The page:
What does Japan see in Zimbabwe?



Relations between Zimbabwe and Japan have been warming up of late raising the crucial question: What does Japan see in Zimbabwe?

Though there have been strong relations between the two countries for decades with the government-owned Willowvale Motor Industries assembling Japanese vehicles, the relations seem to have been rekindled following the signing of mega deals between China and Zimbabwe.

The two Asian countries are rivals.

According to The Diplomat Japan’s outreach to Zimbabwe strategically benefits Japan in two main ways.

“First, Abe(Japanese Prime Minister Shinzo Abe)  can use a closer partnership with Zimbabwe as a springboard for expanding Japan’s network of allies in sub-Saharan Africa. As an added bonus, by providing Zimbabwe with much-needed foreign capital, Tokyo can gain economic leverage over one of Beijing’s closest African allies.

“Second, Zimbabwe is a long-standing ally of North Korea. Closer Harare-Tokyo ties could convince Mugabe to break off relations with Pyongyang, a move that would further isolate Kim Jong-un’s increasingly belligerent regime.”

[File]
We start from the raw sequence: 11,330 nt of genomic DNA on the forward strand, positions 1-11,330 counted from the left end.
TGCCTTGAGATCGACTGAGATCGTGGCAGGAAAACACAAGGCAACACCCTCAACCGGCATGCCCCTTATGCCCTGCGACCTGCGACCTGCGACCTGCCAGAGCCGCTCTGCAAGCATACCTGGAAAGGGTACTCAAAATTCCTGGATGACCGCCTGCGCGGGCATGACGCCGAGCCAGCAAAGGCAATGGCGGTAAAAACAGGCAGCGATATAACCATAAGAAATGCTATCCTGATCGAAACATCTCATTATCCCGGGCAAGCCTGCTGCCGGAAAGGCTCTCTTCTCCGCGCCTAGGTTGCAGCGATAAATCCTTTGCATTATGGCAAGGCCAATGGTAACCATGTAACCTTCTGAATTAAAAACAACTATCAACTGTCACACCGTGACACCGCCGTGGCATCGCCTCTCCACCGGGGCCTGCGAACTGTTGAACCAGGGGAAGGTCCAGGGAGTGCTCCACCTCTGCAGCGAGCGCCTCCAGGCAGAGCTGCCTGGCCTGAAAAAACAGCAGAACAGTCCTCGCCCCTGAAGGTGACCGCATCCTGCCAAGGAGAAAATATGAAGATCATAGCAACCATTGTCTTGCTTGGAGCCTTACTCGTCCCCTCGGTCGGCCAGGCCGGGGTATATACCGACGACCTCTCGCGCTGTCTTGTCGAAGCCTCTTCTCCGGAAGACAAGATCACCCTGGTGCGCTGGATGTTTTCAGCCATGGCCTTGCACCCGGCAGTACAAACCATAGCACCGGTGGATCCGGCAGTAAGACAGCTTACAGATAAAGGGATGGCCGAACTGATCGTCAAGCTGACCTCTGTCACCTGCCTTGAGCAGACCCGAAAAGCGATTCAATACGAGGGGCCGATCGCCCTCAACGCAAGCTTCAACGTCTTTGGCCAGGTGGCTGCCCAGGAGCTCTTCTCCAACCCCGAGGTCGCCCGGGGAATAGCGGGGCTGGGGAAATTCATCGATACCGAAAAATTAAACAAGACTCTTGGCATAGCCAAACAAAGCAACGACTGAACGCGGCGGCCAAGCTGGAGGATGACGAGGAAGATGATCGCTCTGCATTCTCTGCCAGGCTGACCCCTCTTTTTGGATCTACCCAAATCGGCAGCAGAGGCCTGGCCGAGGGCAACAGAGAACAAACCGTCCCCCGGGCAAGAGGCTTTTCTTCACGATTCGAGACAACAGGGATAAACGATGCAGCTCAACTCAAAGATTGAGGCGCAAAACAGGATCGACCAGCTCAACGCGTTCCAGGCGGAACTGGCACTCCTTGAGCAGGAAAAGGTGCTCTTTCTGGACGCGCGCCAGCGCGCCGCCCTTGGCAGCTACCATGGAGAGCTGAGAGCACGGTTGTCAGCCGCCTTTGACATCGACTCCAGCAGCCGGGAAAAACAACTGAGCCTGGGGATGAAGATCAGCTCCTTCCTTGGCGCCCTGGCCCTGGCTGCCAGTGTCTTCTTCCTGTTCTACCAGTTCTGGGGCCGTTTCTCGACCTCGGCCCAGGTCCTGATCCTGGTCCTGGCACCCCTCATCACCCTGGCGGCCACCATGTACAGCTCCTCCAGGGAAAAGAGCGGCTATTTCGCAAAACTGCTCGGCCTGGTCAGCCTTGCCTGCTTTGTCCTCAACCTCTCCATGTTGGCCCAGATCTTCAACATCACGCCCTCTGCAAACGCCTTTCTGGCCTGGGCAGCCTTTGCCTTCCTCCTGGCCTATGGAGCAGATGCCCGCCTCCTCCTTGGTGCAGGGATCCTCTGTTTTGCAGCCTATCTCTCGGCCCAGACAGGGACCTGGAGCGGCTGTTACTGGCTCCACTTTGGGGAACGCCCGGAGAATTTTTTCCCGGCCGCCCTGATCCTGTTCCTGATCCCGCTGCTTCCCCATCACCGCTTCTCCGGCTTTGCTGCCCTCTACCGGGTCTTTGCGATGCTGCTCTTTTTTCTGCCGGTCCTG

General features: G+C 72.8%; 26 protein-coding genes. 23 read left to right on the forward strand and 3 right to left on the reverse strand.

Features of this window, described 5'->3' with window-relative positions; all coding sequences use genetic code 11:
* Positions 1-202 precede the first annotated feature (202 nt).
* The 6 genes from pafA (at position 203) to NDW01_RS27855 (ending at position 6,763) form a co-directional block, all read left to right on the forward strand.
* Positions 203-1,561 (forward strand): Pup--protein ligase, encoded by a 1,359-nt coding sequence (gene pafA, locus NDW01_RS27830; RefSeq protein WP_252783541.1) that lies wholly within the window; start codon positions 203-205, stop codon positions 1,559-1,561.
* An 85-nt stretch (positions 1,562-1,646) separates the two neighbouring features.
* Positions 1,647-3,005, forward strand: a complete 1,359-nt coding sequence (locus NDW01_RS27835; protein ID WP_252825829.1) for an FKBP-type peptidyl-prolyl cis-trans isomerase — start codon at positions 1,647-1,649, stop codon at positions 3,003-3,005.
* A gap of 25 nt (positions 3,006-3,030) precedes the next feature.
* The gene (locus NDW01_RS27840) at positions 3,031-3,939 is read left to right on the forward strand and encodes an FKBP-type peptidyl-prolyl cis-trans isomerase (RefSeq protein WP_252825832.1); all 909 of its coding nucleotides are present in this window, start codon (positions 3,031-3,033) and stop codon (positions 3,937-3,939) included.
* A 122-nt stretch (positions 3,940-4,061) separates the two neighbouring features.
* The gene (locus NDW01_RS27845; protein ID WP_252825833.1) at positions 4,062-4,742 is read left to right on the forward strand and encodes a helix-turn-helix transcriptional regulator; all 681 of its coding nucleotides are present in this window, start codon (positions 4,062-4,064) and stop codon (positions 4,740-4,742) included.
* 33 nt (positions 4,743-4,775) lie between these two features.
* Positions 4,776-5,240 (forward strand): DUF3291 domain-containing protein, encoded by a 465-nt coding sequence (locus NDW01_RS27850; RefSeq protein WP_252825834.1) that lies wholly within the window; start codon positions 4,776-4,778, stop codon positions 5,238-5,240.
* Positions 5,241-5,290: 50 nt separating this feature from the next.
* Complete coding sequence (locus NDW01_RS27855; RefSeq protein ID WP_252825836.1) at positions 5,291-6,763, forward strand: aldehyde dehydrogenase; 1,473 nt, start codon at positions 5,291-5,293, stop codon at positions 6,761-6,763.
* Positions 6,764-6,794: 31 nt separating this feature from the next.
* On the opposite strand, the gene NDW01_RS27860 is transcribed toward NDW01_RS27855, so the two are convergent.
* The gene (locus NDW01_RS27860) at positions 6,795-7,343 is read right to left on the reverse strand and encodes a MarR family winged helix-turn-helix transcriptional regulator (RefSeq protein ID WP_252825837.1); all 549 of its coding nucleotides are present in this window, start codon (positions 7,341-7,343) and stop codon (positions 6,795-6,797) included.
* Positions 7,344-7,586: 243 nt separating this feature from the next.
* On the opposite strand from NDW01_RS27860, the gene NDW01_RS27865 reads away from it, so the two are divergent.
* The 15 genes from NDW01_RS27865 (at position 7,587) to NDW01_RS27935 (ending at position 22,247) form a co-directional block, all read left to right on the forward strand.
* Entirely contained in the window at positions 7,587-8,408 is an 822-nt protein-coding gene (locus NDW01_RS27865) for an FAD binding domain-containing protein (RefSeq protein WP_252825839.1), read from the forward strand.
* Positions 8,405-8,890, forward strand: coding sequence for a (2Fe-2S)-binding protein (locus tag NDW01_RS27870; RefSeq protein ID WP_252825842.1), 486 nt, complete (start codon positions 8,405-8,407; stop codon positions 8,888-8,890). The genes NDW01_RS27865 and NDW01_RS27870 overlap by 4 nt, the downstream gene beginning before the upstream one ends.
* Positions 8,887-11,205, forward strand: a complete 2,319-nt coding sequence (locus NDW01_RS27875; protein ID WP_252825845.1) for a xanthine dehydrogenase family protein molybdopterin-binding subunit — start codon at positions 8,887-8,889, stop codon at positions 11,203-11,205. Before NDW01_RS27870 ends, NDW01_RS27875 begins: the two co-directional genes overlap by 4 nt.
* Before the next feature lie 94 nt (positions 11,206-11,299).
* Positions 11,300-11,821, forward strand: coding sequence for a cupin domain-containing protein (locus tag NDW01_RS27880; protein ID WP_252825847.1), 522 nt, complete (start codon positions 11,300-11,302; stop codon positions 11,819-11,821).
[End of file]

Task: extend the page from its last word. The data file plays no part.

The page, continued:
The Diplomat says Abe’s diplomatic outreach to Zimbabwe benefits Japan’s economy and increases Tokyo’s geopolitical influence in three main ways.

“First, despite widespread international criticisms of Robert Mugabe’s authoritarian policies and handling of Zimbabwe’s hyperinflation crisis, Mugabe is respected by many African leaders for his role in liberating Zimbabwe from white minority rule in 1980. Abe’s praise of Mugabe as an “iconic” leader and as the “most revered patriarch of Africa” in late March, was a veiled appeal to African leaders who admire Mugabe for his steadfast resistance to Western neo-colonialism.

Continued next page


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Charles Rukuni
The Insider is a political and business bulletin about Zimbabwe, edited by Charles Rukuni. Founded in 1990, it was a printed 12-page subscription only newsletter until 2003 when Zimbabwe's hyper-inflation made it impossible to continue printing.


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